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Server Core is ideal for hosting your Web application on Windows Server 2008 R2. You manage IIS and your application through a command line interface. The biggest advantage is a reduced attack surface, but your customers are able to deploy applications using command line or PowerShell scripts. And with Windows Server 2008 R2, you now get .NET Framework and ASP.NET.
Server Core is where you run Windows Server without the graphical user interface. Think of Server Core as an application server. It means a smaller footprint and is idea in datacenters. Your customers want to deploy your server applications into Server Core both on the bare metal, and in virtualized environments. Now with Windows Server 2008 R2, you can now run ASP.NET applications from within Server Core.
Windows Server 2008 R2 Server Core includes subsets of the 2.0/3.0/3.5 .NET Framework. The Framework makes it possible to run an almost full-featured version of ASP.NET. But you don’t get MMC-Snap-ins, No System.Web.Mail Namespace, and no Web Application Tool (WAT). If you can live with those limitations, you’ll want to support Server Core both in your development, for customer deployment, and for your own hosting.
The Server Core is an installation option for installing Windows Server 2008 or Windows Server 2008 R2 that provides a minimal environment for running specific server roles. Server Core reduces the maintenance and management requirements and the attack surface for those server roles.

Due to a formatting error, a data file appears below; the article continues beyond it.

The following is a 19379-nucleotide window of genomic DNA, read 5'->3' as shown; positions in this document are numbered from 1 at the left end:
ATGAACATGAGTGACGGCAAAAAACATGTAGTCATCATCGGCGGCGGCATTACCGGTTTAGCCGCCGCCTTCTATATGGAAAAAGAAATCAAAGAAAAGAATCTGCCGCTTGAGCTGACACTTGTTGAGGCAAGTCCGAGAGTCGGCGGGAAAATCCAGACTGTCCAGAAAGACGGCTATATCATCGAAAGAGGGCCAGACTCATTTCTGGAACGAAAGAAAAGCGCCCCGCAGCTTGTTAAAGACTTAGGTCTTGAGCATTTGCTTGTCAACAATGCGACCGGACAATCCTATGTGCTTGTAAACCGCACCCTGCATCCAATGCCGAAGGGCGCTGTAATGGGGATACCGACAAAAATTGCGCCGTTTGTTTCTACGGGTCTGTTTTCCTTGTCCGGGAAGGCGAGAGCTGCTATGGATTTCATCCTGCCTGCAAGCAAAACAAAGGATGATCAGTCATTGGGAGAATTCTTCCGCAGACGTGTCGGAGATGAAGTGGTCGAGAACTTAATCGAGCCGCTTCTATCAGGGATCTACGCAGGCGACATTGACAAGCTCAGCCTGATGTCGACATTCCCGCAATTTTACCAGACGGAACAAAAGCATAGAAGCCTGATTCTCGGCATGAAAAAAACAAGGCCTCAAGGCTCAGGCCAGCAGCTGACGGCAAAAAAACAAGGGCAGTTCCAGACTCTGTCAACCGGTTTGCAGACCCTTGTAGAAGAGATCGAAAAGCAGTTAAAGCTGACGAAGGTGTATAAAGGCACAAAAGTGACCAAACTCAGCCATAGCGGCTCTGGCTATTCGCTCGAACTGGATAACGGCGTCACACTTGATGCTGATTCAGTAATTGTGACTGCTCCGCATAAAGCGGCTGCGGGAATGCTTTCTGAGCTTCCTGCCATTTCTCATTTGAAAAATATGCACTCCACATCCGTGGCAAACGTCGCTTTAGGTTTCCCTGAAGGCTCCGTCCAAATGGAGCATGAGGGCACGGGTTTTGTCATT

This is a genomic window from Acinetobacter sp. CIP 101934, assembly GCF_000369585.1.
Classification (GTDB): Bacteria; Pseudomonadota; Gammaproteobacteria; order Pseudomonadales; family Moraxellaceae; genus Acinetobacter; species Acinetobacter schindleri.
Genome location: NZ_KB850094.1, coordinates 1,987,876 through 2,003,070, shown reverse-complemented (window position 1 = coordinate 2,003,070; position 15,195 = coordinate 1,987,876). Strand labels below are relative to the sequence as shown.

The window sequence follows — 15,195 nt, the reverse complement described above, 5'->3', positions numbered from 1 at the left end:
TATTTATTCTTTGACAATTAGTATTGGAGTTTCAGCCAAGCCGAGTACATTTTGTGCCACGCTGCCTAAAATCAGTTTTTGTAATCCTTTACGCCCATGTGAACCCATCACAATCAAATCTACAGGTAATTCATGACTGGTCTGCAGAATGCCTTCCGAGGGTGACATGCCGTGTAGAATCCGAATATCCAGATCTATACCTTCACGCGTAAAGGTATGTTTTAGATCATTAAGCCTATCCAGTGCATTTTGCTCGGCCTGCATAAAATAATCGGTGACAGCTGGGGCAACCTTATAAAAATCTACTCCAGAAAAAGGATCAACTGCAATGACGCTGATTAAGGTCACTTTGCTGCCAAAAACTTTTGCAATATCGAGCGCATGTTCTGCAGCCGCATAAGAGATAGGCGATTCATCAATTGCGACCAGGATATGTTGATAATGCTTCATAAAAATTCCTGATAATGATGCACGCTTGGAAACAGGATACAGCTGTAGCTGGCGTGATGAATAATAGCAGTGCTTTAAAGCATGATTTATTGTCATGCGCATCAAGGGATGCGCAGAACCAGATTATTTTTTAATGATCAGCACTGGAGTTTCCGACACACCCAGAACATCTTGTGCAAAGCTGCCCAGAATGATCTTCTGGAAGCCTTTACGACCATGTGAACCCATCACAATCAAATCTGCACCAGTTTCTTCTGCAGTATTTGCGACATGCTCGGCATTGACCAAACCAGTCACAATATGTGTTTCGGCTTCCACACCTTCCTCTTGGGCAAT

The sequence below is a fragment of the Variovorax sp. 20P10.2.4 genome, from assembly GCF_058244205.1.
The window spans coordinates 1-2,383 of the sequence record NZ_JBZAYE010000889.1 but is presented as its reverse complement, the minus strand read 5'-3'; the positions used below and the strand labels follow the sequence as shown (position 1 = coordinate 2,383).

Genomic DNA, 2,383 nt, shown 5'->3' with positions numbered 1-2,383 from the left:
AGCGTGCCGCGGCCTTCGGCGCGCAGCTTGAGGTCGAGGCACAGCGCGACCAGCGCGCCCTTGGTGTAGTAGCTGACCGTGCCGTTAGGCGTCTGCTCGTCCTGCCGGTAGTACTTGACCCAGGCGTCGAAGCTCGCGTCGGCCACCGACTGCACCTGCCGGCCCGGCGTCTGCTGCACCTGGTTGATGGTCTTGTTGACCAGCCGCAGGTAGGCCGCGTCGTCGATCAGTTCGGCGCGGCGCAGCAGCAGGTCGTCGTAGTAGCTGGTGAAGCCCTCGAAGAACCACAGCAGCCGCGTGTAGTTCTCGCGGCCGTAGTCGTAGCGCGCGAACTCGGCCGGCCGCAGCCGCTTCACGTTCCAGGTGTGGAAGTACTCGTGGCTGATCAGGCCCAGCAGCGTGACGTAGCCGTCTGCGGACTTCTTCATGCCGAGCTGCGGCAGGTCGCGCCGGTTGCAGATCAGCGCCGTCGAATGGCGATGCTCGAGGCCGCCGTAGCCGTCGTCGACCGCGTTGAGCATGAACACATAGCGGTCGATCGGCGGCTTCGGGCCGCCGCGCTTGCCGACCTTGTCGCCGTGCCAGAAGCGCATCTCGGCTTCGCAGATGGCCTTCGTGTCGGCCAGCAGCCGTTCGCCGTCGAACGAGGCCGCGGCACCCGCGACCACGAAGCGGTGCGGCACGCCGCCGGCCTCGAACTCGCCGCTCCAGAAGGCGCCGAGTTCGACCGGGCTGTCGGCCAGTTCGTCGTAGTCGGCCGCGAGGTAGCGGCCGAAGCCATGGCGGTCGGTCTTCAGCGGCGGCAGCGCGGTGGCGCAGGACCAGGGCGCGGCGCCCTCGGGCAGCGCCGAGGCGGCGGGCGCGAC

When configured, Server Core can be managed locally and remotely using Windows PowerShell, by using a terminal server connection from a command line, as well as remotely, by using the Microsoft Management Console (MMC) or command line tools that support remote usage.
Server Core installation option installs only what is required to have a manageable server for the supported roles, less maintenance is required than on a full installation of Windows Server 2008. Because Server Core installations are minimal, there are fewer applications running on the server, which decreases the attack surface. Because fewer applications and services are installed on a server running the Server Core installation, there is less to manage. A Server Core installation requires only about 3.5 gigabytes (GB) of disk space to install and approximately 3 GB for operations after the installation.
A step by step guide to Server Core is available on TechNet. It includes the new Windows Server 2008 R2 commands. You can read the guide online or as a Word document.
For more information on how to host your application using Server Core under Windows Server 2008 R2, see How To Get Started with ASP.NET Applications on Server Core.
For more information on the Channel9 and Code Gallery "5 Minute Concept" series about on Server Core application development, see Channel9 and Code Gallery.
But the big question for developers is how to debug. To learn how, see How to Debug .NET Server Core Applications on Channel 9.
For more information about why Server Core is interesting to your customers, see Why Is Server Core Useful?.